Not the prettiest nor most effectively designed infographic, but data rich nonetheless; Dream Systems Media launched an infographic last week illustrate numbers from the largest social media networks, based on AdAge data. Some of the more interesting highlights are below, see the infographic for full details and sources:

  • 95% of Facebook Wall posts are not answered by brands.
  • Twitter updates that include verbs have a 2% higher shareability than the average tweet.
  • 30% of B2B marketers are spending millions of dollars annually on social-marketing programs, though nearly 30% are not tracking the impact of social-media programs on lead generation and sales.
  • More smartphone and tablet owners are researching products that purchasing them – 80.8% compared to 41.4%.
  • The Mobile Marketing Association of Asia stated that our of the 6 billion people on the planet, 4.8 have a mobile phone while only 4.2 billion own a toothbrush.
  • 56% of college students said that if they encountered a company that banned access to social media, they would either not accept a job offer or they would find a way to circumvent corporate policy.
  • You can expect, on average, an extra 24 minutes of attention if you post on Facebook than if you post on Twitter.

http://econsultancy.com/uk/blog/8584-mapping-the-social-media-lands…

Via eConsultancy

@jacqui_fleming

no answer

Another week, another round of DERTy Talk. Sorry it’s late.  It’s been that kind of week.

So what has been happening in the Digital Entertainment, Rights and Technology space this week? Well…

Digital Entertainment

clip_image002Pixar sneak peaks

We’d actually made a note to include this last week, but for some unfathomable reason we forgot about it. We might be Derty, but we are fallible. Anyway, as it’s Pixar we thought it warranted a second attempt. Last week Pixar released a sneak peak of the new Cars 2 (incidentally Cars 1 is my least favourite of the Pixar canon, but I think that’s because as a Brit the whole talking Nascar thing doesn’t float my boat, or drive my car to extend the metaphor. Toys, bugs, superheroes, balloons and robots are more my thing. Make of that what you will). I digress. So the ‘sneak’ peak was actually a faux car salesman video, that was reported on Mashable. Eagle eyes spotted a hidden frame and by pausing the video at the correct time you discovered a hidden link, which then took you through to the Gamsesmaster-esque video of Lasseter (no, not that Lasseters. The Pixar founder). He introduced the exclusive scene, which incidentally looks ace. Better than that, when I first watched it, it only had 500 odd views. Within a couple of hours it had jumped to the thousands. A week later it’s at 57,000. And that’s just the hidden video. The official trailer,released this week, already has 400k+ views. We applaud Pixar for going the extra mile in terms of treating fans (the code for the secret link was a geeky reference). Their video teaser strategy has something for everyone, which is the way forward when home entertainment audiences are fragmented, we reckon.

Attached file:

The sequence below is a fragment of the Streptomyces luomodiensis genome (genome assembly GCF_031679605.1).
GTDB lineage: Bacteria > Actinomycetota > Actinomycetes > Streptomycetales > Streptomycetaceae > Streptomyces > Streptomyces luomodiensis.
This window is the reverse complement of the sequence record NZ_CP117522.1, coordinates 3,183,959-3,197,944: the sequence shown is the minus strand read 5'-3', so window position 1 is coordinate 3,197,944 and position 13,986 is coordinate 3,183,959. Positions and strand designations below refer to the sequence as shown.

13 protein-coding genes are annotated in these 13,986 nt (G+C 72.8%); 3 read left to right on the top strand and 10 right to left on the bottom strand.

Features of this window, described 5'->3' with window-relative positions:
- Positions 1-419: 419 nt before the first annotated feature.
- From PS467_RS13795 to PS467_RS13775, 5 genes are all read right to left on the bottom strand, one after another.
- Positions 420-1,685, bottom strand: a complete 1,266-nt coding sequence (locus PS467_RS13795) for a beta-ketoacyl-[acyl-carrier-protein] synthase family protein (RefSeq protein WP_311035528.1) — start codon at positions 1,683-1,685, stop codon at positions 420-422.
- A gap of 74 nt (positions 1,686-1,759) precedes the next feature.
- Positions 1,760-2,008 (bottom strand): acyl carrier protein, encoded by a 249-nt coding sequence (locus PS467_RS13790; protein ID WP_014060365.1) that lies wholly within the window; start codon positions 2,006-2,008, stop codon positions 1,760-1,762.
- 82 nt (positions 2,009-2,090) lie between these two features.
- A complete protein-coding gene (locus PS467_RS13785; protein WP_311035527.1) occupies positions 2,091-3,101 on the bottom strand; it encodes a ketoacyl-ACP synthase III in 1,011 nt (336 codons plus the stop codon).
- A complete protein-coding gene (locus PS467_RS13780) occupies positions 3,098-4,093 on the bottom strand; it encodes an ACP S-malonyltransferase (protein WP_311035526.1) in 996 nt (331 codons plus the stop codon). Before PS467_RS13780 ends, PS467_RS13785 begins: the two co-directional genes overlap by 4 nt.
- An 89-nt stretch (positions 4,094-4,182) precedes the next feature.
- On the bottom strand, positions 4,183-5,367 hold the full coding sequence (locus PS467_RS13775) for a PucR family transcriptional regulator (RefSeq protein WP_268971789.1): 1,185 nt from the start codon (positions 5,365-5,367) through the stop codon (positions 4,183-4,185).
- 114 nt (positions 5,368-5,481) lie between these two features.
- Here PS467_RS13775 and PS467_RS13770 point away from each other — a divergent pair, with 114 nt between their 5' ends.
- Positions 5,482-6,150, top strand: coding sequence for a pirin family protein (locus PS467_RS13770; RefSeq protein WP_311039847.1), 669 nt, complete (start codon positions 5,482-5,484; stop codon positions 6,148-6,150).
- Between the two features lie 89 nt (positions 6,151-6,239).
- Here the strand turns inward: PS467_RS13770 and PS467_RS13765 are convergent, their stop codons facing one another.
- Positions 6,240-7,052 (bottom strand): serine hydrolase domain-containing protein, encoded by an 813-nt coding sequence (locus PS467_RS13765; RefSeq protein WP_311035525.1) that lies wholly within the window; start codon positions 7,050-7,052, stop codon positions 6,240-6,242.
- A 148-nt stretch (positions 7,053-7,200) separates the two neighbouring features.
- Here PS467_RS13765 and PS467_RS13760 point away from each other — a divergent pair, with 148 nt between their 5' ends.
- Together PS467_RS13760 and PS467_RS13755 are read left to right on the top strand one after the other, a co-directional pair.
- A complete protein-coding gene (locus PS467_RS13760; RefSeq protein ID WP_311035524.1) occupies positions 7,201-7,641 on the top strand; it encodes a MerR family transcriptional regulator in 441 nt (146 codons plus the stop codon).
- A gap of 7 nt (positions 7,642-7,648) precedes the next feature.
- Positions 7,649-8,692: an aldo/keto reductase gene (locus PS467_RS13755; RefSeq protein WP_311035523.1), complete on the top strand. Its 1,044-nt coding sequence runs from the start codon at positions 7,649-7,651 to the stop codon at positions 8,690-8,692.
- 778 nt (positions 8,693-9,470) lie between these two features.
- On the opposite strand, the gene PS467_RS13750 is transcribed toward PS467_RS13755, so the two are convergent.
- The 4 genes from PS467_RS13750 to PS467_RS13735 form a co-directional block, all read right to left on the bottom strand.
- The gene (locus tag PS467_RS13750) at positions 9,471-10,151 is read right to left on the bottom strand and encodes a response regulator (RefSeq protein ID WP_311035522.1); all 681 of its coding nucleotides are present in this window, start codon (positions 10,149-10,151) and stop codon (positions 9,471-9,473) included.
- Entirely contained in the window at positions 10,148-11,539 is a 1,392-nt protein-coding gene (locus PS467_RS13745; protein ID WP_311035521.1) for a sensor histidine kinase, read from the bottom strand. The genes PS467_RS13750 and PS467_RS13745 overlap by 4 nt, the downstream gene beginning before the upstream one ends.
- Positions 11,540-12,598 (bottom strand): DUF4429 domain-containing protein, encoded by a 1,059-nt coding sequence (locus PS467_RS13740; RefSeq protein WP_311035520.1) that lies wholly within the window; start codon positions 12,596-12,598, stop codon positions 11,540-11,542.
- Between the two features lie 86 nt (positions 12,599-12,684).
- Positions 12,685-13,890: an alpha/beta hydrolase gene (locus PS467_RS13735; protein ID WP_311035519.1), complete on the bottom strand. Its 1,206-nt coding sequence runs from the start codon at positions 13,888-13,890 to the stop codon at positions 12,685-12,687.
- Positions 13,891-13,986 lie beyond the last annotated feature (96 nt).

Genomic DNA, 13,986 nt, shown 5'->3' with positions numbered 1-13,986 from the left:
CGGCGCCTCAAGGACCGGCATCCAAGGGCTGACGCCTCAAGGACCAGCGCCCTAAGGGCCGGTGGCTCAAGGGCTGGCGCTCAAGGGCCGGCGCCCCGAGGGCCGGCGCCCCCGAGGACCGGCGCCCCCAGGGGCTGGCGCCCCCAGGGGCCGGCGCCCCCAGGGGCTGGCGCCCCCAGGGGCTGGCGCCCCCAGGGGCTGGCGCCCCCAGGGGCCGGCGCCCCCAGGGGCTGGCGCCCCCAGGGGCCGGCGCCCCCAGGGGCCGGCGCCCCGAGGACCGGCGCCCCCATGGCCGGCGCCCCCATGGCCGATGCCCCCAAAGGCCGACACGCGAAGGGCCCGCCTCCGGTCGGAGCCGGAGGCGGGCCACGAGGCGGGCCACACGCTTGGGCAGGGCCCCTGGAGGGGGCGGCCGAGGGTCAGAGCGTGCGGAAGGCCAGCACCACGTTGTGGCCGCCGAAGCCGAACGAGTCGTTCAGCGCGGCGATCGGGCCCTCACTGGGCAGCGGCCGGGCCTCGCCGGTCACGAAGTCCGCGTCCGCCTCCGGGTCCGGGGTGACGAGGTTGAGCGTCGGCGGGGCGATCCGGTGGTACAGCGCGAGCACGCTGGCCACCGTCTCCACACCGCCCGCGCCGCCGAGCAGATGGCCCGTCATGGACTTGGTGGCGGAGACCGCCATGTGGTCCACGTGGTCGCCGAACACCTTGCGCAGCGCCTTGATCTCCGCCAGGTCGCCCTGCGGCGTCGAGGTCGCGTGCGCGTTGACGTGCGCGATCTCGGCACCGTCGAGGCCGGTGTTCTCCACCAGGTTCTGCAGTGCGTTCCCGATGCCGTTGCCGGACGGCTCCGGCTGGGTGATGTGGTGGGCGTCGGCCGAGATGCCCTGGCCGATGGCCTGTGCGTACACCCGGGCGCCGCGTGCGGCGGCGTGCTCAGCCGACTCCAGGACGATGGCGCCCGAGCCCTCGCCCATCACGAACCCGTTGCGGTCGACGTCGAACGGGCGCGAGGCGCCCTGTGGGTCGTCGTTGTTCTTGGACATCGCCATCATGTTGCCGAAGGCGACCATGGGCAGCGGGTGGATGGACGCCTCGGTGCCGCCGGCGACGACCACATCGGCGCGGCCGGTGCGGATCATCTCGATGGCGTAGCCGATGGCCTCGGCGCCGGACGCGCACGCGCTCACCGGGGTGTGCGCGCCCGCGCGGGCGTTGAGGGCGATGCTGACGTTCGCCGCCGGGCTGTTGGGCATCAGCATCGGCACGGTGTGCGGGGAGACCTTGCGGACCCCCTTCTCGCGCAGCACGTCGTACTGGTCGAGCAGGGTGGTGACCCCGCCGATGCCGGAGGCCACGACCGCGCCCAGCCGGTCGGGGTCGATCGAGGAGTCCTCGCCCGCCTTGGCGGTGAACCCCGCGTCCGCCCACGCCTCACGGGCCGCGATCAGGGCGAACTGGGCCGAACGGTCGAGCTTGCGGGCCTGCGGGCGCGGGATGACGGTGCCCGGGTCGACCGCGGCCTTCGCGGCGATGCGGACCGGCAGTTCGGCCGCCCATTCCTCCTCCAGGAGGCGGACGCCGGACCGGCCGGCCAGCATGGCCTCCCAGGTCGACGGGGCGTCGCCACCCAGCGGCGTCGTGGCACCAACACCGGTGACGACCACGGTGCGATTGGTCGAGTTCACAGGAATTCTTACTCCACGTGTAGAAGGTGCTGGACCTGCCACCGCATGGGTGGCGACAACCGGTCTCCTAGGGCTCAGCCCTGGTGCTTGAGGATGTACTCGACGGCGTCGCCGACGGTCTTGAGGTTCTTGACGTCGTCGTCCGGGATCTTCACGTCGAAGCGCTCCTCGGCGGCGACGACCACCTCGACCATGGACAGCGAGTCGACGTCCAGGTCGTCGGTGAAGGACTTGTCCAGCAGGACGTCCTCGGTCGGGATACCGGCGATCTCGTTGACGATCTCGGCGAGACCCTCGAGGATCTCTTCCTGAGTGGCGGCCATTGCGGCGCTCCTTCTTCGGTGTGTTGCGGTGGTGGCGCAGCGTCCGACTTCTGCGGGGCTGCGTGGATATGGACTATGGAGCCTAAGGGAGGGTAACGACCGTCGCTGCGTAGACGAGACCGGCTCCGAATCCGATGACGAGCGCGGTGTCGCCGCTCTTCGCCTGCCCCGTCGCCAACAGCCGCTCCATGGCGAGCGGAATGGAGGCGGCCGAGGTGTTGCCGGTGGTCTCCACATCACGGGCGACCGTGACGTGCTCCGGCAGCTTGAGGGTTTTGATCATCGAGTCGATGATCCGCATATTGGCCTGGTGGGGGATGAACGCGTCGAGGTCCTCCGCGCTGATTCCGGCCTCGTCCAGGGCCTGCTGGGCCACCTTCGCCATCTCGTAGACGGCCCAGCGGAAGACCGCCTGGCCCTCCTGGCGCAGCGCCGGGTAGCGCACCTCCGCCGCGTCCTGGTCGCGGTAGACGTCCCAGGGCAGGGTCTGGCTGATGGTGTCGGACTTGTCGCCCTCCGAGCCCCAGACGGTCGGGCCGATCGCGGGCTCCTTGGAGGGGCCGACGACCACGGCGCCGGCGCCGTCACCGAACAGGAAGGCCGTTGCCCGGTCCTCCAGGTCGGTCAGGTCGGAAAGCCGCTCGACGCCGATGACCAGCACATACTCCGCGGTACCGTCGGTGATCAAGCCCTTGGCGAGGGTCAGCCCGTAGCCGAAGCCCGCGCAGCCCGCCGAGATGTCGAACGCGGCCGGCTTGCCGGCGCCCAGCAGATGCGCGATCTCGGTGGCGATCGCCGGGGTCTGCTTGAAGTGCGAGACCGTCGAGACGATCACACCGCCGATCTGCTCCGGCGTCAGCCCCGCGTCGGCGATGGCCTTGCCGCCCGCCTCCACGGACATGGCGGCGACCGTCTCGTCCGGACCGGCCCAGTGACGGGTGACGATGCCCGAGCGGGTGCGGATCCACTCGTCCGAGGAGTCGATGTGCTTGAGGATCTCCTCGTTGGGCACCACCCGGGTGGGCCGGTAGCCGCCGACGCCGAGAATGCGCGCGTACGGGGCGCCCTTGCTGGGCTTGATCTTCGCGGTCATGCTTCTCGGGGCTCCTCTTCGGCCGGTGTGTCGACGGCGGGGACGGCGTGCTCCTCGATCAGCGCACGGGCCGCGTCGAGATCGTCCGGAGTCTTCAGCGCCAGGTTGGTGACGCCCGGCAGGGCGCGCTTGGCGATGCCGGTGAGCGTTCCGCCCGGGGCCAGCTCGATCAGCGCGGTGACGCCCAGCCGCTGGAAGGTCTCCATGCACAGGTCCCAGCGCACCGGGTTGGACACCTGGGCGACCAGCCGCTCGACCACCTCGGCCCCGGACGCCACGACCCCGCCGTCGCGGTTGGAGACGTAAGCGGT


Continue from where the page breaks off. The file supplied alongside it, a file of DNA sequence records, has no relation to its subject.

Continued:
clip_image004

Not something you would automatically expect from Becks, but they are launching a digitally led pub crawl campaign, with a twist, in order to celebrate its Arts Label campaign. The idea is that people will check in at pubs along the way and get a chance to win an exclusive limited edition print of the art work in the campaign, or free beer (which one would you choose?). Each of the eight pubs involved will represent one of the current Becks Art Labels. To go along side this Becks is calling for students from UK art colleges to submit designs for a new Beck’s Art Label via its Beck’s Vier Facebook page. So any one who is a student, get drawing. The six best designs will be displayed on a murial in East London.

clip_image006A quick one for any shoe lovers reading this, Dune has joined the Facebook retail bandwagon, so yet another excuse to buy shoes…. J HMV have joined them, we wonder who will be next.

Rights